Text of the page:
What Are The Penalties For Contracting Without A License In California?
Contractors entertaining the idea of illegally operating without a license in California should think twice as it’s perhaps the worst occupational decision one can make for several reasons. In addition to stiff criminal & financial penalties, unlicensed contractors also have no legal right to enforce contracts they establish with customers. While illegally contracting in California is certainly a high risk activity, not all construction projects require a contractor to be licensed. When is a contractor’s license required in California? According to state law, it is illegal for an unlicensed contractor to advertise as being licensed or contract for work exceeding $500 in value for labor and materials. However, there are several exemptions to the $500 threshold rule.
Criminal & Financial Penalties
Many unlicensed contractors are unaware that operating without a license in California is a misdemeanor that can result in jail terms of up to 6 months and fines that can run upwards of $15,000. The penalties are much stiffer for repeat offenders or those caught contracting illegally for work that stems from a federal or state disaster. Repeat offenders will also earn the notorious distinction of finding themselves on the CSLB’s infamous most wanted list.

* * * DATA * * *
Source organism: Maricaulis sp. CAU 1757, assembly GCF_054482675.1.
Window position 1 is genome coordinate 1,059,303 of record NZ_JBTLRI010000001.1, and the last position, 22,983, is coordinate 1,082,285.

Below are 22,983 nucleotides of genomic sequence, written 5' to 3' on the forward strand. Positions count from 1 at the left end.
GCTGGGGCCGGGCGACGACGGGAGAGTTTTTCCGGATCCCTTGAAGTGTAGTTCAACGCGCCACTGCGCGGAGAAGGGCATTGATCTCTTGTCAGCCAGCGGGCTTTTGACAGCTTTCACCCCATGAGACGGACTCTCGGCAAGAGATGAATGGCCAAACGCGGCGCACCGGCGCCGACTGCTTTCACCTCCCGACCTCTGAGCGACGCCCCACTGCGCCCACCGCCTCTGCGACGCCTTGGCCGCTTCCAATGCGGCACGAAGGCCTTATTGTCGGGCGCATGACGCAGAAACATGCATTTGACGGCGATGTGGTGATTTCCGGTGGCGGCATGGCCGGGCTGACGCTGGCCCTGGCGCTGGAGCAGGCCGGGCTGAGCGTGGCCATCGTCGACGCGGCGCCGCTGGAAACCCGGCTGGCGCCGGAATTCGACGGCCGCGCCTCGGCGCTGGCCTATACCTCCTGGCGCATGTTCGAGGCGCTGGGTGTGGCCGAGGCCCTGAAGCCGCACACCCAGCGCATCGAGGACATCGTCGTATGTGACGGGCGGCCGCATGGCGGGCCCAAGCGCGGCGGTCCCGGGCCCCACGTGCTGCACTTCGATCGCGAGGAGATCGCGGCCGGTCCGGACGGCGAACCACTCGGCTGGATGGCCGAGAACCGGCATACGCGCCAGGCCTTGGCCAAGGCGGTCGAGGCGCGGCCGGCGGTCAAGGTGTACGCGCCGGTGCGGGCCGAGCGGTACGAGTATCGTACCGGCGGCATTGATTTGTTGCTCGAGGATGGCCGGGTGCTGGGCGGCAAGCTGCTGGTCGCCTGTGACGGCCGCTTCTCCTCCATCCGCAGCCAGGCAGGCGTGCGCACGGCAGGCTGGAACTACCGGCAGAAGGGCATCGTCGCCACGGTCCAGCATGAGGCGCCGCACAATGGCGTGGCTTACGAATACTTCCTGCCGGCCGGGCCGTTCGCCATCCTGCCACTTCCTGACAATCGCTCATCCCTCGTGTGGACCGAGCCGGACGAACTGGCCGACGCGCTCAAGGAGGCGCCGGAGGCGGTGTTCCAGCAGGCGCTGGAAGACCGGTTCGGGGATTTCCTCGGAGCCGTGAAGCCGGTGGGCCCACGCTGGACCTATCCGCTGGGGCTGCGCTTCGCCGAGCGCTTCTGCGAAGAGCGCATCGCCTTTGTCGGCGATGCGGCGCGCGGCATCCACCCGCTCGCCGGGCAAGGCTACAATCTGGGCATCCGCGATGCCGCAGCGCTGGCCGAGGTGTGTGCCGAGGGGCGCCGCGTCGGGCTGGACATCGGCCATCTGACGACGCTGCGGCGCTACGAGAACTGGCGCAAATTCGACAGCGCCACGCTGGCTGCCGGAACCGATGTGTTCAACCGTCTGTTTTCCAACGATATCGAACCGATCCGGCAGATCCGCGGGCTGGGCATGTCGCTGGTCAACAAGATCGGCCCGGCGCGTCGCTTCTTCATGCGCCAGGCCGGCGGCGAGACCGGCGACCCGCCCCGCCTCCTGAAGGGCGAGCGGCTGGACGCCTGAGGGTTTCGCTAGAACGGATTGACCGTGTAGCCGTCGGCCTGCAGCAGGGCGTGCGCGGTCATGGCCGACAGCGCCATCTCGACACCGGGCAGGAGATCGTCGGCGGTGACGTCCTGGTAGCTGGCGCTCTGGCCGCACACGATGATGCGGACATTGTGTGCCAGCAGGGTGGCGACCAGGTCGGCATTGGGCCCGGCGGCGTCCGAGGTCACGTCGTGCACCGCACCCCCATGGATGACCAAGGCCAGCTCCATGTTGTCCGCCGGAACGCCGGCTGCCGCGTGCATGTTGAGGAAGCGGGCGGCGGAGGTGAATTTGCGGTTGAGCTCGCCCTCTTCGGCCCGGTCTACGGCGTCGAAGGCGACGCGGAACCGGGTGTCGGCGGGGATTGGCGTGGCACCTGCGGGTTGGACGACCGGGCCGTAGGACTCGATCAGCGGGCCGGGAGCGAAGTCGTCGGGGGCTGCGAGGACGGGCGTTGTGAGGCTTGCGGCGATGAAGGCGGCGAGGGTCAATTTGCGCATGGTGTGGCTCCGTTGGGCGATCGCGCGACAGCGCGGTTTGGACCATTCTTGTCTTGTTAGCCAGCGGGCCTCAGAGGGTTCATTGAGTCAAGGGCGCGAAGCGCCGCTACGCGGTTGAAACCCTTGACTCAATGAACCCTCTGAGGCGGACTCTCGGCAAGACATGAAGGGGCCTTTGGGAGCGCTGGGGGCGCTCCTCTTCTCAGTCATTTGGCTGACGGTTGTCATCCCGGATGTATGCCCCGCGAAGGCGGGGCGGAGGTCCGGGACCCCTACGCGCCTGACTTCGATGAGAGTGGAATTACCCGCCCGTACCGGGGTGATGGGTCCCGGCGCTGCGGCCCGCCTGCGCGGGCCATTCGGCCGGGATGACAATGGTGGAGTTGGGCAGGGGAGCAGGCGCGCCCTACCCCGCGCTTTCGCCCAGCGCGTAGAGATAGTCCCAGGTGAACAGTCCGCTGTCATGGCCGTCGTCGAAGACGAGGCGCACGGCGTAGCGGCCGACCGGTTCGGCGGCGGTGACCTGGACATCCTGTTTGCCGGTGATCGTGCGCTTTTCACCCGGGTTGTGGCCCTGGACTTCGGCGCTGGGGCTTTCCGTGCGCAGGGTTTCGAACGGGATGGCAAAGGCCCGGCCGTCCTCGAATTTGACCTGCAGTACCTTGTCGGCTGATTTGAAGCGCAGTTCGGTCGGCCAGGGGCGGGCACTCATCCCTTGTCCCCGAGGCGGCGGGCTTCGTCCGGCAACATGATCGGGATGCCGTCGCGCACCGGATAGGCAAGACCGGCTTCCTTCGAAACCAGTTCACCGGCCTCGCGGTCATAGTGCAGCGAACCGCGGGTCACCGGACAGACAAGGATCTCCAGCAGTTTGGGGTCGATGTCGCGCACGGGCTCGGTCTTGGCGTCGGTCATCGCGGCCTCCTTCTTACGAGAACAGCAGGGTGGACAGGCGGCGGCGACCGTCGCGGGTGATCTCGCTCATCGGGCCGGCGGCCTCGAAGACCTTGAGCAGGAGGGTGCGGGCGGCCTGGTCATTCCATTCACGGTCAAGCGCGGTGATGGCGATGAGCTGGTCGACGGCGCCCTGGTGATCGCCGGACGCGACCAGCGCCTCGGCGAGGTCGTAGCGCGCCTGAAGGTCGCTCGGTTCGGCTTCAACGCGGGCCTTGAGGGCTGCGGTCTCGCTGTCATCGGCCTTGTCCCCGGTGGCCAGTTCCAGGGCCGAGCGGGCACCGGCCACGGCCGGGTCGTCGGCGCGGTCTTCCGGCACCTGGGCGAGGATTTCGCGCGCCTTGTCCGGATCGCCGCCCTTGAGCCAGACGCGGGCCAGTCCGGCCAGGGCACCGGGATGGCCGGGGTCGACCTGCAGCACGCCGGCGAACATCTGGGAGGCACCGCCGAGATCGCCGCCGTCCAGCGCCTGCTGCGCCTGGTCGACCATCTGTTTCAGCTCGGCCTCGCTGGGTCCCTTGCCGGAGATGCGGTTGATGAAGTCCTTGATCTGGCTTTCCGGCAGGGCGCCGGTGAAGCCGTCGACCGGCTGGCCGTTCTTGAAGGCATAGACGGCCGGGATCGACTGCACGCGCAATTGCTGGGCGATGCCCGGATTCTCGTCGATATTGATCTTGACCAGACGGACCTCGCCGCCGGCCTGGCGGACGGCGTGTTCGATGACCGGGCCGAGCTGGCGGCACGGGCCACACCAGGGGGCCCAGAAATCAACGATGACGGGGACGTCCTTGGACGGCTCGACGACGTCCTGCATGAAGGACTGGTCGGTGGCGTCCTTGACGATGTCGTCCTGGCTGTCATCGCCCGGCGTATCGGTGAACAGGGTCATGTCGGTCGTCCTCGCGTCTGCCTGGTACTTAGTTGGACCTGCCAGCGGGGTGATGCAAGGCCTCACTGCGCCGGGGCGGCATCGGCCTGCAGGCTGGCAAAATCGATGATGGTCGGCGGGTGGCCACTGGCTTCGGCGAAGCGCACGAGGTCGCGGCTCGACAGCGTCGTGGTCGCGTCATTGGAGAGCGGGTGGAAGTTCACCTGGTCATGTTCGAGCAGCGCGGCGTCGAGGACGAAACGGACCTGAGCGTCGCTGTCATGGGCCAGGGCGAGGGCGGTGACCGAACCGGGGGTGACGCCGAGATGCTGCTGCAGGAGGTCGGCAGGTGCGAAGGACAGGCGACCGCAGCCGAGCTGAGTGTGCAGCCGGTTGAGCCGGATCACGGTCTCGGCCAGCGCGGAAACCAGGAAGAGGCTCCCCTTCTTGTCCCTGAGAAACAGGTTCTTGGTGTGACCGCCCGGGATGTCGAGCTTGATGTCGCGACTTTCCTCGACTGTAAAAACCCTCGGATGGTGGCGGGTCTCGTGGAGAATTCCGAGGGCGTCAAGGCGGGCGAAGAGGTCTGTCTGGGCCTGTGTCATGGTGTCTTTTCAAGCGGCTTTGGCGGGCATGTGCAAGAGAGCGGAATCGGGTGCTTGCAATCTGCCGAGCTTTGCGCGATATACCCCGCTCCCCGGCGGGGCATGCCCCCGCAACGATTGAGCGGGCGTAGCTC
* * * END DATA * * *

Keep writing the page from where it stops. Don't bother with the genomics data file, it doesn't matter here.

Unlicensed Contractor’s Have No Legal Recourse To Enforce Work Contracts
Unlicensed contractors may be surprised to discover they cannot legally recover any financial damages they may have incurred as part of a contract for work that requires a license, in which a customer did not hold up their end of the deal California business and professions code 7031. In addition, any person who hires an illegal contractor to perform work that requires a license can bring a suit against the contractor for all payments made and the unlicensed contractor will have no legal recourse. In layman terms, no contract between an unlicensed contractor and a customer involving work that requires a license is legally enforceable from the perspective of the contractor, however, the customer retains the right to sue the contractor for any and all payments made EVEN if all work was performed according to contract.
Do not contract illegally for construction work in California. While many unlicensed contractors are undoubtedly good people just trying to provide for their families, the ratio of risk vs. reward for this activity is poor and getting caught is inevitable the longer one chooses to continue illegal operations. The CSLB actively performs stings throughout the state that lead to hundreds of arrests annually and nobody wants the added embarrassment of being apprehended in their local community, often in the presence of the media. Complying with CSLB license and bonding regulations while tedious and financially cumbersome at times, is a much better alternative than fines, lawsuits and jail time. Becoming a licensed contractor also adds an element of trust that potential customers recognize and actively seek when hiring for construction projects.
By Jeremy Schaedler